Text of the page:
Agriculture and Drug Production: Not only can the best traits be perpetuated but farm animals could also be used as “machines” for large-scale production of medically important proteins. Polly, a transgenic cloned lamb, is an example. She is able to produce milk containing factor IX — the protein that is deficient in hemophiliacs.
Maintaining Biodiversity: Cloning may be an important tool for preserving endangered species if currently practiced methods fail.
Biomedical Research: Cloning can produce genetically identical laboratory animals which can be used as models for human disease. The most commonly used laboratory animal, the mouse, reproduces rapidly and its genetics have been well studied. Mice have been successfully cloned and will likely facilitate the discovery of new treatments for disease. Jean-Paul Renard, of the National Institute of Agricultural Research in France, is attempting to produce cloned transgenic rabbits to study cardiovascular disease in the hope of finding new treatments. In addition, it provides a model for studying the interaction of nuclear verses mitochondrial genes and for nuclear verses cytoplasmic factors.
Commercial Endeavours: Noting that no live dog clones have yet been reported, the company PerPETuate, Inc. (Connecticut) is freezing tissue from family pets for the future. Researchers have had little success in the steps required to make a dog clone, such as development after nuclear transfer and embryo implantation into the womb.
Treatment for Human Disease: Cells could be harvested from early embryos to provide cell and tissue replacement without the hazards of transplantation rejection. The U.K. government has recently accepted recommendations from its chief medical to permit research using embryos subject to controls, which include a 14-day limit (see the Department of Health website listed below in “learn more”).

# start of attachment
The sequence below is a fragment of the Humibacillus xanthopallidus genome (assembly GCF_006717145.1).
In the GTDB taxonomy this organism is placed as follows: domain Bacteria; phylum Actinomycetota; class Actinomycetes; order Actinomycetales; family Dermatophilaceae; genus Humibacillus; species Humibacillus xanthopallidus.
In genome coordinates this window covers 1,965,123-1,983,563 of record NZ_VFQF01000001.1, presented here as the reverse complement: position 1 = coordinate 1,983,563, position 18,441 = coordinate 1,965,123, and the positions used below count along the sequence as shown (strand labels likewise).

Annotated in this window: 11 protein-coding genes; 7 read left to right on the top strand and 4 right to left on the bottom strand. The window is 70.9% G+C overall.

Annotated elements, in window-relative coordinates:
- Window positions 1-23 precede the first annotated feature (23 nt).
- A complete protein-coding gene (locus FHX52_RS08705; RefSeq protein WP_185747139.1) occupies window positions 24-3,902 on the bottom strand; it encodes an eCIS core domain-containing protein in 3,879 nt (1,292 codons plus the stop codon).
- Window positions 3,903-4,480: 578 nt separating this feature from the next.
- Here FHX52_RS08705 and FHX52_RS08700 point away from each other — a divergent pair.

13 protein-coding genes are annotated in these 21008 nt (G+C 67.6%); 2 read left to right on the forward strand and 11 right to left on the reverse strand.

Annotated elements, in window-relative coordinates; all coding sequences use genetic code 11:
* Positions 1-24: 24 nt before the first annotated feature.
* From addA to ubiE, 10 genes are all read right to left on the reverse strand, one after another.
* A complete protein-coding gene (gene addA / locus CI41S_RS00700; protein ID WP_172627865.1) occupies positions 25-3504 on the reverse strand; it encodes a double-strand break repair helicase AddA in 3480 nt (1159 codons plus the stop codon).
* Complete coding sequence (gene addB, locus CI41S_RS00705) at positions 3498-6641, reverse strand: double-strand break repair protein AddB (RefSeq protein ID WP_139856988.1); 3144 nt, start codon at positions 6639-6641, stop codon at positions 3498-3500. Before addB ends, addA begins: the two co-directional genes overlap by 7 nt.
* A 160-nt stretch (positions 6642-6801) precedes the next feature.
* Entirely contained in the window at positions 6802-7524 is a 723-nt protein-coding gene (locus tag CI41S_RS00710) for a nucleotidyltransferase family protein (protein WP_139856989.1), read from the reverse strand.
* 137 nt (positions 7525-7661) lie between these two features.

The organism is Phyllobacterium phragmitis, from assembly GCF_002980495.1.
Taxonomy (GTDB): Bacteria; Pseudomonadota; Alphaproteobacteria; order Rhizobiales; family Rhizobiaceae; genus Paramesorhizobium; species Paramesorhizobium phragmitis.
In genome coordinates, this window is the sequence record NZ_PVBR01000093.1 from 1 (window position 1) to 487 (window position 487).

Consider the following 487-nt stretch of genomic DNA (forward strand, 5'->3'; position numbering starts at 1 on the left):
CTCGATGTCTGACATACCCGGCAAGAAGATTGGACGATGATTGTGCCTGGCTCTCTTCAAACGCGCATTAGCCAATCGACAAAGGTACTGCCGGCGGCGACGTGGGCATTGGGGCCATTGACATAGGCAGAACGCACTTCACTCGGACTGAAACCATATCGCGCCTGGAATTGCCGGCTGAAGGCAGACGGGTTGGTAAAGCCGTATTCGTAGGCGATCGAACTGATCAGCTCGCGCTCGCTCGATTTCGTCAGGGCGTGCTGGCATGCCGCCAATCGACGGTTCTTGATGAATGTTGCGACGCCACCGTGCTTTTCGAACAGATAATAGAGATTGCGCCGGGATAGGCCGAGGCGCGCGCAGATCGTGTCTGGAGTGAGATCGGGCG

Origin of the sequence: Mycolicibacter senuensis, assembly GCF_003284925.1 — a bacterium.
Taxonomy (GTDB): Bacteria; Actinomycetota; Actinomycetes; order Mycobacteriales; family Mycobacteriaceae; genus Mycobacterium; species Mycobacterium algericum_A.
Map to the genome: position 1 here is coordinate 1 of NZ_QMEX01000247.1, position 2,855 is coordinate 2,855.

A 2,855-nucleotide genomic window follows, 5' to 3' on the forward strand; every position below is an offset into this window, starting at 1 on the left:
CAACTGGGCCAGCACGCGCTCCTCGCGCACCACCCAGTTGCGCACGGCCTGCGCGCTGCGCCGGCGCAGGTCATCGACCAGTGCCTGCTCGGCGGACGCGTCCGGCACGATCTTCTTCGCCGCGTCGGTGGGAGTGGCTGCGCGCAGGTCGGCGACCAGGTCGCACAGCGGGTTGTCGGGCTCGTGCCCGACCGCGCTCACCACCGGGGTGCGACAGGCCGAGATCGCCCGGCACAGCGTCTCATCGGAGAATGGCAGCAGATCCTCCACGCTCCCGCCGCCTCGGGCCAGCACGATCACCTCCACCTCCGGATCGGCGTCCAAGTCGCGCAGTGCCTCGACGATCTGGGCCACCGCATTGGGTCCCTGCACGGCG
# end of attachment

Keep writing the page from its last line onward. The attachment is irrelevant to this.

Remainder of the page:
Clones will not be carbon copies of the donor since environmental factors will influence their personalities.
To clone or not to clone humans
The cloning of human embryos for reproductive purposes is illegal at this time. Yet it is still important to examine the consequences and the likelihood of this scenario. The media may dream up and forecast robotic cloned armies of Hitler; however, identical twins illustrate that being genetically identical does not remove their humanness. Identical twins exhibit different personalities and behavior because environment also plays a major role on who we become.
At any rate, there have been significant difficulties with cloning primates, including an extremely low success rate and a high number of abnormalities. These results make it unacceptable to attempt human cloning at this moment in time. The ethical and social issues that will arise in the future when more efficient methods are developed leave some time for a resolution. Some of the same issues that arose from in vitro fertilization will be revisited (e.g., infertile couples, “replacing” the death of an infant).
Cloning has opened many doors that could lead to remarkable medical advancements but, as with all new technologies, it will be accompanied by ethical and social dilemmas. Today’s successes will pave the road to improving efficiencies and help add to the basic understanding of our cells. Even Dolly’s creator, Ian Wilmut, is focusing less on sheep and more on understanding the mechanism of reprogramming our genetic material!
Ethical Viewpoint: http://articles.sfgate.com/2005-01-21/opinion/17356460_1_genetic-savings-clone-rabbits-goats-pigs-cows-monstrous-failures
Conceiving a Clone: http://library.thinkquest.org/24355/?tqskip=1
Animal Cloning: http://www.questia.com/library/science-and-technology/social-and-ethical-aspects-of-science-and-technology/animal-cloning.jsp